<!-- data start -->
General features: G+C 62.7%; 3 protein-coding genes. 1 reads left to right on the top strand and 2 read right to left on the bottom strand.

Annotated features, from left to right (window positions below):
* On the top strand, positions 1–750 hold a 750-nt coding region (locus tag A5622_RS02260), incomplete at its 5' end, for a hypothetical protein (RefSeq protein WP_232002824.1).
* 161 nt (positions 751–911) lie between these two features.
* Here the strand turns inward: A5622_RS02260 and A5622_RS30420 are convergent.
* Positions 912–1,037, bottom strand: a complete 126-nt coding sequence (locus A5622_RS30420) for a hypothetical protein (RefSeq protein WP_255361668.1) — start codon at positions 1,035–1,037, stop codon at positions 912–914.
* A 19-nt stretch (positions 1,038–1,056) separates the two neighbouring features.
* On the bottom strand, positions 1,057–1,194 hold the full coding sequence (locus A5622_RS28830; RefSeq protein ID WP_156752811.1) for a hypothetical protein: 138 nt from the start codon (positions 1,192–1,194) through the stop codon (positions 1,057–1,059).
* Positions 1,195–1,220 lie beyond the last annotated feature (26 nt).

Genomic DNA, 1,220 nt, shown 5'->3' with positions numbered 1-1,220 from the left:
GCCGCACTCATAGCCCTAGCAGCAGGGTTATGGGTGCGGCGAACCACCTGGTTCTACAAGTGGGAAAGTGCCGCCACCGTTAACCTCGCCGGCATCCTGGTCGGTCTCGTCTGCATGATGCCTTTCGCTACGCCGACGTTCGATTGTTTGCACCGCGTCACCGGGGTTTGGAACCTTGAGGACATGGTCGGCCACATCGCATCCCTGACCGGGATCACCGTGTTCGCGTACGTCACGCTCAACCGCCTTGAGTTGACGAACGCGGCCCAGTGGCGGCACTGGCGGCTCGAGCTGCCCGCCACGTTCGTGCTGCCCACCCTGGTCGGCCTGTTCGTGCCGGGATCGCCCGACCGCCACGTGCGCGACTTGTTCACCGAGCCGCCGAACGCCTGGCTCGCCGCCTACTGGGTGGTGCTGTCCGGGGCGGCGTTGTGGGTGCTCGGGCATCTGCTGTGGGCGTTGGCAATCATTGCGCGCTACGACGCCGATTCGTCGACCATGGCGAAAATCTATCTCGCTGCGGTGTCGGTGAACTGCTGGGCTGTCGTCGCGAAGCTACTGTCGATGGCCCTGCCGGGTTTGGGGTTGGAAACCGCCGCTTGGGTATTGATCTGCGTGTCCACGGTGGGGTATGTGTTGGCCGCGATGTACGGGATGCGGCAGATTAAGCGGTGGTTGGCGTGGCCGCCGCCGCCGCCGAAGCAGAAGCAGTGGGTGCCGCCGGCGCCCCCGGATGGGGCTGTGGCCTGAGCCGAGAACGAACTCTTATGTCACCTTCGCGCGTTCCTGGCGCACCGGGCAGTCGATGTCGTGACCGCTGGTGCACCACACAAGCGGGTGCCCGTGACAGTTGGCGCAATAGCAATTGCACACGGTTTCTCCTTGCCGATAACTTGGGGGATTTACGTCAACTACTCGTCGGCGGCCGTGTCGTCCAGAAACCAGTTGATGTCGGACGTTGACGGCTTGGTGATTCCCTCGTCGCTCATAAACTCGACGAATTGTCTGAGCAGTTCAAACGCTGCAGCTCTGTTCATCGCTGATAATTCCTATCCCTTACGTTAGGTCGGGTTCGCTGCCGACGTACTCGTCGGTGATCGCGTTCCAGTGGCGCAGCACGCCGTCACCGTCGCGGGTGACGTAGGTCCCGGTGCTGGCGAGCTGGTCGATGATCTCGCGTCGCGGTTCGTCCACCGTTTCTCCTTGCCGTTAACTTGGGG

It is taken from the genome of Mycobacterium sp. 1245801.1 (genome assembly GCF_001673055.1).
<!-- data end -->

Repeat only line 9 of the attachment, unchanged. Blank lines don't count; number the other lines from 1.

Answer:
* Positions 1,195–1,220 lie beyond the last annotated feature (26 nt).